Blog Archives

Never look at the trombones

December 6, 2006 | 50 comments

I largely agree with Kaimi’s thoughts on how the Church is usually content to let teachings and statements of earlier authorities fade into obsolescence through silence, rather than through any kind of formal pronouncement. But I think that the opposite, that the silent treatment is intended as an informal repudiation, might not be true in all cases. I don’t think that any general authority will provide a clear answer on nineteenth-century polygamy any time soon, but I don’t think their silence will provide any guidance, either. Read more »

Wave theory

November 29, 2006 | 22 comments

Family trees are familiar and similarly dissatisfying models in historical linguistics and in the history of religion. Read more »

Bill Shrives

November 23, 2006 | 2 comments

For forty years, Bill Shrives was a train signal supervisor for Southern Pacific Railroad. Every day, the lives and livelihoods of thousands of people depended on his doing his job conscientiously and correctly. As with nearly everyone who plays an important part in keeping the economy humming, it is safe to say that nearly no one thought about Bill Shrives when their train sailed safely past the signals he inspected. Read more »

I am thankful for my appendectomy

November 20, 2006 | 13 comments

One night last March, I went to bed feeling fine but woke up four hours later with abdominal pain that wouldn’t go away. I finished the ensuing day in the hospital recovering from an appendectomy, for which I am very grateful. Read more »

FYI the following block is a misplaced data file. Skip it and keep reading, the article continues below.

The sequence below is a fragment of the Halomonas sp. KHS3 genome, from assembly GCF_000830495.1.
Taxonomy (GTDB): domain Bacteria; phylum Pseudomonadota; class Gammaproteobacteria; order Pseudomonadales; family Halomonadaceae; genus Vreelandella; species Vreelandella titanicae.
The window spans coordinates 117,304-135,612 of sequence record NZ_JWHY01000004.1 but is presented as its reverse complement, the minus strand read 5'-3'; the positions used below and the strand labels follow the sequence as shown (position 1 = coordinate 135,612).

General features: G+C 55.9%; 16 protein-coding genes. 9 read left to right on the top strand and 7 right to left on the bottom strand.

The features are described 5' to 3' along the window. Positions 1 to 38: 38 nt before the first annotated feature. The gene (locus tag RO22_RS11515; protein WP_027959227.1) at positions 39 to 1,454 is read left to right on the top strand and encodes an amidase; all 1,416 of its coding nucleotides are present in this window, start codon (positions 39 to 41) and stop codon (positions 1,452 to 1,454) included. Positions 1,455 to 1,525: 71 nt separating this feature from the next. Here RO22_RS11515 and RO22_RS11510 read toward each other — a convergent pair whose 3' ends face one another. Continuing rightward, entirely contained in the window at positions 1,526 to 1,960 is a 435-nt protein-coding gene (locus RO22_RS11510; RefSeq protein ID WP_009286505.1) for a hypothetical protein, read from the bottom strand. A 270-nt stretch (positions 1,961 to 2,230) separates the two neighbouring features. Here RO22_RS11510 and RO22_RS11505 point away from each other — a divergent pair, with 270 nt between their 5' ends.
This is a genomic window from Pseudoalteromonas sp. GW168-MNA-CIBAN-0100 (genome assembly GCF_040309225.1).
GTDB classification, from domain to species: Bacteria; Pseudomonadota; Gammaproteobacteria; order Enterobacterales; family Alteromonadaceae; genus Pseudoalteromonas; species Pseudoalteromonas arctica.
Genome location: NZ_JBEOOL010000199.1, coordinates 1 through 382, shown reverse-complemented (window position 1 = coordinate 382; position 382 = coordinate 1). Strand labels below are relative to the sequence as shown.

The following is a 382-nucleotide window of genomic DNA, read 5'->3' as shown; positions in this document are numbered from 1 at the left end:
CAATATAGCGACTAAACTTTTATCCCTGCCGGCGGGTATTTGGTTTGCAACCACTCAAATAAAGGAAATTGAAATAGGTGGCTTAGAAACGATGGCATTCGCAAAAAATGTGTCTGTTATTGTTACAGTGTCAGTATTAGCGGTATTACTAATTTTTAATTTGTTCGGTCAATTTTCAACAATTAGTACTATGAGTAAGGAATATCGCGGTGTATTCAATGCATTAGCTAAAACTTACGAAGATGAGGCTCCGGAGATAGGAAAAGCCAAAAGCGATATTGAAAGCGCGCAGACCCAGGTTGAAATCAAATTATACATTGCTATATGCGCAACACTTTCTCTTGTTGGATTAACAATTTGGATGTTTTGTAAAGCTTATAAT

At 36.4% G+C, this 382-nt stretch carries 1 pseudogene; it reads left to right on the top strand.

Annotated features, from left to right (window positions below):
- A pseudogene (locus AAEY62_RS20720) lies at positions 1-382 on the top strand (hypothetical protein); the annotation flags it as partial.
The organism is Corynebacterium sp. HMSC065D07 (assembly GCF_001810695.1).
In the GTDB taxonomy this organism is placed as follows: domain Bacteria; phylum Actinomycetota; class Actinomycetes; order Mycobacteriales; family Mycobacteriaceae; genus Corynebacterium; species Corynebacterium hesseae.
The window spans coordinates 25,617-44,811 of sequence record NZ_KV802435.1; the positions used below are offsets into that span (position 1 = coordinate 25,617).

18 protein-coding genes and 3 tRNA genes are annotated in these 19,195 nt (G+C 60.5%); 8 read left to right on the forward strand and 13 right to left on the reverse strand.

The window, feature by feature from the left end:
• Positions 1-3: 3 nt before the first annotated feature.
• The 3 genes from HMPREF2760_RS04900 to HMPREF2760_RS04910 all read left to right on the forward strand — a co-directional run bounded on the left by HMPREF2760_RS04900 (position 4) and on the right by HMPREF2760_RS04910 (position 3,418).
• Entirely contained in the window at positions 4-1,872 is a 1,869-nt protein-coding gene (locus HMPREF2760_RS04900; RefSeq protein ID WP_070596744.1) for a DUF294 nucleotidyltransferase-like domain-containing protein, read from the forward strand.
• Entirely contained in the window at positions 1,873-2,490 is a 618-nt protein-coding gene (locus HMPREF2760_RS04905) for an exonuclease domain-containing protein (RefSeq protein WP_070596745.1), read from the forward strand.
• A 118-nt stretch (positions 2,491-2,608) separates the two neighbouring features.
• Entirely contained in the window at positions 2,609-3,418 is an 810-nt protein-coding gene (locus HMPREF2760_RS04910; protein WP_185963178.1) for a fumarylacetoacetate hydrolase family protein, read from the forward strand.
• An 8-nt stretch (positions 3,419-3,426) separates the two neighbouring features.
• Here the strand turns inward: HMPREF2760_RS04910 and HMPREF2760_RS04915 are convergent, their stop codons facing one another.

November 14, 2006 | 9 comments

The government of Slovakia granted the Church official recognition on October 18. Read more »

St. Martin’s Day

November 10, 2006 | 33 comments

Or, Notes from a modern theocracy Continuing the periodic series on Holiday Envy, November 11 is St. Martin’s Day. Read more »

The Shape of Things to Come

November 3, 2006 | 29 comments

For many years, northern Bavaria had a duplicate Church geography, with a stake for American servicemen sharing the boundaries of a German district. Read more »

Relic area

October 31, 2006 | 24 comments

Once when I was a missionary district leader, one call to my zone leader went particularly badly. I was trying to get permission for my district to take a hike in the woods, essentially. (The difference between a hike in the woods, and essentially a hike in the woods, was the sticking point Read more »

Wal-Mart, McDonalds

October 27, 2006 | 31 comments

How do you transplant an American institution to Europe and make it work? Read more »


October 20, 2006 | 16 comments

One way to think about religious difference is with isoglosses. Read more »

Why study old books?

October 13, 2006 | 10 comments